A Perthshire man has been nominated for a top volunteer award in recognition of his efforts to clear local paths.
David McKeggie from Crieff, volunteers for the the town’s community trust path group.
The 75-year-old will find out next month if he has been successful in the awards run by Scottish walking charity Paths for All.
Mr McKeggie said he liked nothing better than being in the great outdoors and it was a privilege to be able to share that thrill with other people.
“I just love being outdoors with nature and seeing how I’m helping to breathe life back into the land and paths in the local area just spurs me on,” he said.
Mr McKeggie has thrown himself into the life of the community since he moved to Crieff after he retired from the Forestry Commission five years ago.
“I’m really chuffed to be nominated for the award and as a newbie up here, I really feel as though I have been accepted,” he added.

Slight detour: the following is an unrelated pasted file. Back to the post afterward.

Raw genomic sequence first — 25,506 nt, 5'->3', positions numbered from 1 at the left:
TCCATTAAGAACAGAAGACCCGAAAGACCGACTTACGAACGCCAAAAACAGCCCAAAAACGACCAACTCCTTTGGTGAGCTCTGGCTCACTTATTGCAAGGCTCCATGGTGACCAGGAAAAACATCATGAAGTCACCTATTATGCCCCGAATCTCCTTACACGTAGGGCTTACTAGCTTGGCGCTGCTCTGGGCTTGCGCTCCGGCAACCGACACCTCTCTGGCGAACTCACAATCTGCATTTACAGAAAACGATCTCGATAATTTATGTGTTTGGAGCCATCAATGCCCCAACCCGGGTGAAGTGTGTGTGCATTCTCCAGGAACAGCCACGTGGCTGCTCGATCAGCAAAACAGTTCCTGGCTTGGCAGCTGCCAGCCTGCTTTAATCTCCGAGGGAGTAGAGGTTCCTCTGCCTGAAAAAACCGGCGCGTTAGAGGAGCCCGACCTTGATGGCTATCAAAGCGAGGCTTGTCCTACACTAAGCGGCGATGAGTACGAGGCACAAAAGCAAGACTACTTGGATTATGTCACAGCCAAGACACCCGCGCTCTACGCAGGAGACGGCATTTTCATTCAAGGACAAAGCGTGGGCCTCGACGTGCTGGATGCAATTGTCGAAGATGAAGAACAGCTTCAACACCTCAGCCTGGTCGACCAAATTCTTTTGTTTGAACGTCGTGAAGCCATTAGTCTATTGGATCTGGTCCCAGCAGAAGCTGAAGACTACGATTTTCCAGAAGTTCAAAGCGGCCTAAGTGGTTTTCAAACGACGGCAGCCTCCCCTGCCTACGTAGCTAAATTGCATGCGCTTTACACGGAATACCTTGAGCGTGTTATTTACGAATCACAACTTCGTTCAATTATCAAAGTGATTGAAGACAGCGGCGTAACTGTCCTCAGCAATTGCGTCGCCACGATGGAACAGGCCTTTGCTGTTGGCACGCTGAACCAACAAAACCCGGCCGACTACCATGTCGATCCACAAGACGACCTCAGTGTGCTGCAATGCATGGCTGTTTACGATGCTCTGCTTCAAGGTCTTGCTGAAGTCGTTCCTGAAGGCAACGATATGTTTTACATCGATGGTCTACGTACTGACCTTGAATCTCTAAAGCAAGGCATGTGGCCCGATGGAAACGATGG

“We cover Crieff, Comrie and Muthill so it was also a great way to learn all about the area when I moved.
“When I moved to Crieff, the newly formed path group were looking for volunteers and I hoped that with my forestry background spanning some years, I might be of some use.
“I’ve made great friends with great, like-minded people and together we share the aim of making our beautiful countryside accessible to all.”
The awards will be held at the Scottish Parliament in Edinburgh on Thursday September 20.
Alan Dorman, a greenspace ranger at Perth and Kinross Council who nominated Mr McKeggie, said the community could not ask for a more dedicated volunteer.
He said: “You don’t get many volunteers better than David.
“He holds himself to such high standards and no job is too difficult.
“He motivates others in the group with his stories and by showing them techniques they can use to make a job easier.
“His can-do attitude is often the engine that keeps our volunteer work groups moving.”
He said Mr McKeggie’s most recent challenge was to improve a Muthill path, which was unpassable and required a great deal of attention.
“David transformed the space and it’s now back in use and the trust and the community is so grateful,” he added.